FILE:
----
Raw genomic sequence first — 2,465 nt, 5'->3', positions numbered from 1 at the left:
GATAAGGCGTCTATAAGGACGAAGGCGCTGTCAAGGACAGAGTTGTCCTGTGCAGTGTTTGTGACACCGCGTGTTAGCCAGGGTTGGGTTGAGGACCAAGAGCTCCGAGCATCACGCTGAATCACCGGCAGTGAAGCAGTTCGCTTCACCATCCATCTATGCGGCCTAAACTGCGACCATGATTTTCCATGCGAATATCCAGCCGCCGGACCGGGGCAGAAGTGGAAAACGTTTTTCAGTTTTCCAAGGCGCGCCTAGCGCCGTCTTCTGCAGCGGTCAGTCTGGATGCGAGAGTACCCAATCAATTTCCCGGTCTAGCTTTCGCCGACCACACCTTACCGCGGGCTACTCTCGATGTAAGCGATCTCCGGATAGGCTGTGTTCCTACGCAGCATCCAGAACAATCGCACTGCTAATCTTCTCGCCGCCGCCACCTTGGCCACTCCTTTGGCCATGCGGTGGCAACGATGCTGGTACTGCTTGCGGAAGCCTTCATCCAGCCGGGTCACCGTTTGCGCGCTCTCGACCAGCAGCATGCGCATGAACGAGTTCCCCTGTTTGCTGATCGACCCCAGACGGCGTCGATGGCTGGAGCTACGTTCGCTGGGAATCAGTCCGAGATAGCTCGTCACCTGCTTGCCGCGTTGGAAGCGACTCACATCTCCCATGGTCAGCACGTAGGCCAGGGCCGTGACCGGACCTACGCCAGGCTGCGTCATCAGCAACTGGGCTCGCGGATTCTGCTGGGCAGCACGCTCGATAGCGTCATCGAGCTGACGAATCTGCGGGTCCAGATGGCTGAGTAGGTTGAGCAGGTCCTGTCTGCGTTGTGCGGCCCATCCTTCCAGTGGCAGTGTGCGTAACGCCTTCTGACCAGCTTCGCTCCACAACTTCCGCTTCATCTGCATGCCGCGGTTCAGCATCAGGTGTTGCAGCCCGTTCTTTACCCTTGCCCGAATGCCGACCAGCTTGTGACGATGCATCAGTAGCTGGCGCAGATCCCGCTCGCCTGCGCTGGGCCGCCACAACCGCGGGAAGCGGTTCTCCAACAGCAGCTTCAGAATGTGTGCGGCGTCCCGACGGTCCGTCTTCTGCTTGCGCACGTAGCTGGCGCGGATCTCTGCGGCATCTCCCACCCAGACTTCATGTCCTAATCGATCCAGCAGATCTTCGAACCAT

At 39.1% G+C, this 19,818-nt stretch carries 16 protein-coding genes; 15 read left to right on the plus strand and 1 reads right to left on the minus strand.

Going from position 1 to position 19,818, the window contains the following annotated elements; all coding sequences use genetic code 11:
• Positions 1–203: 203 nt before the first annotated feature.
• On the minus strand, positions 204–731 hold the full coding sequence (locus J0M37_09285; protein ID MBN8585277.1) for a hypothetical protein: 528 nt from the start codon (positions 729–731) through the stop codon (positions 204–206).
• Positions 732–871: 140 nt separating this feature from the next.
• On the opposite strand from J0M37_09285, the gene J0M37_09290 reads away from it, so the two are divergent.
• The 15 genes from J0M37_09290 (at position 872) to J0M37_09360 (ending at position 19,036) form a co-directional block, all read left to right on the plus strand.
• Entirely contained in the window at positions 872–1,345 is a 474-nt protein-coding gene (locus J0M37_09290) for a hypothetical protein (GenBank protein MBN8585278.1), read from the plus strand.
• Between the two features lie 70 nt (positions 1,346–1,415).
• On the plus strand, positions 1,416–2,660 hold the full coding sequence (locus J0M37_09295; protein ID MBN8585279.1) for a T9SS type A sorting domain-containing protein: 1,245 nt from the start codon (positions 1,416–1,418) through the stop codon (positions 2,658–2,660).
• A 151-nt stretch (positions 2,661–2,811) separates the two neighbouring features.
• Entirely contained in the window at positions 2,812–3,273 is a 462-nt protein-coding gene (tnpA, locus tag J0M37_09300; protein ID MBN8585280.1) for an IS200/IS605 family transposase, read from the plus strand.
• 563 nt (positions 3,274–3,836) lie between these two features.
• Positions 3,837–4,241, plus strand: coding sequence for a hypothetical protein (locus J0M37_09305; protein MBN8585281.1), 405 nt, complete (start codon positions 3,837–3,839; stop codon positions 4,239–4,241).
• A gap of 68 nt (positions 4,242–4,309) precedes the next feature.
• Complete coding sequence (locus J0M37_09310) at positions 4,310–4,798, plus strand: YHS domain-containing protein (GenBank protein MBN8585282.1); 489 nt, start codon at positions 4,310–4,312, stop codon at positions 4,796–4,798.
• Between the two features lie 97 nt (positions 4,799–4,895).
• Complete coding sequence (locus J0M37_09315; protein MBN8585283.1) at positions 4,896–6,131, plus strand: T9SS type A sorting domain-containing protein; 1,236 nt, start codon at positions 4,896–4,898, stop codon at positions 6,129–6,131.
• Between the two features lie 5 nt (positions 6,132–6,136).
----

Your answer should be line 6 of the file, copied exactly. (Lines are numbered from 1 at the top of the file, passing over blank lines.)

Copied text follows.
• On the minus strand, positions 204–731 hold the full coding sequence (locus J0M37_09285; protein ID MBN8585277.1) for a hypothetical protein: 528 nt from the start codon (positions 729–731) through the stop codon (positions 204–206).